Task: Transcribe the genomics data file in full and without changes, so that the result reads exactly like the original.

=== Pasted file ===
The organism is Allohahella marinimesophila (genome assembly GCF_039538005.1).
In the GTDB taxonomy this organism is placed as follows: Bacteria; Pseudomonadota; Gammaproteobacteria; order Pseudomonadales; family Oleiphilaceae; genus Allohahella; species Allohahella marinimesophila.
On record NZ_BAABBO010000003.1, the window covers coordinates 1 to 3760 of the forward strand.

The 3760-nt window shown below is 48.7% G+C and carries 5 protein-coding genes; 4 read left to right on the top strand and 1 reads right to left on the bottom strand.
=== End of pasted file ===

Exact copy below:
The organism is Allohahella marinimesophila (genome assembly GCF_039538005.1).
In the GTDB taxonomy this organism is placed as follows: Bacteria; Pseudomonadota; Gammaproteobacteria; order Pseudomonadales; family Oleiphilaceae; genus Allohahella; species Allohahella marinimesophila.
On record NZ_BAABBO010000003.1, the window covers coordinates 1 to 3760 of the forward strand.

The 3760-nt window shown below is 48.7% G+C and carries 5 protein-coding genes; 4 read left to right on the top strand and 1 reads right to left on the bottom strand.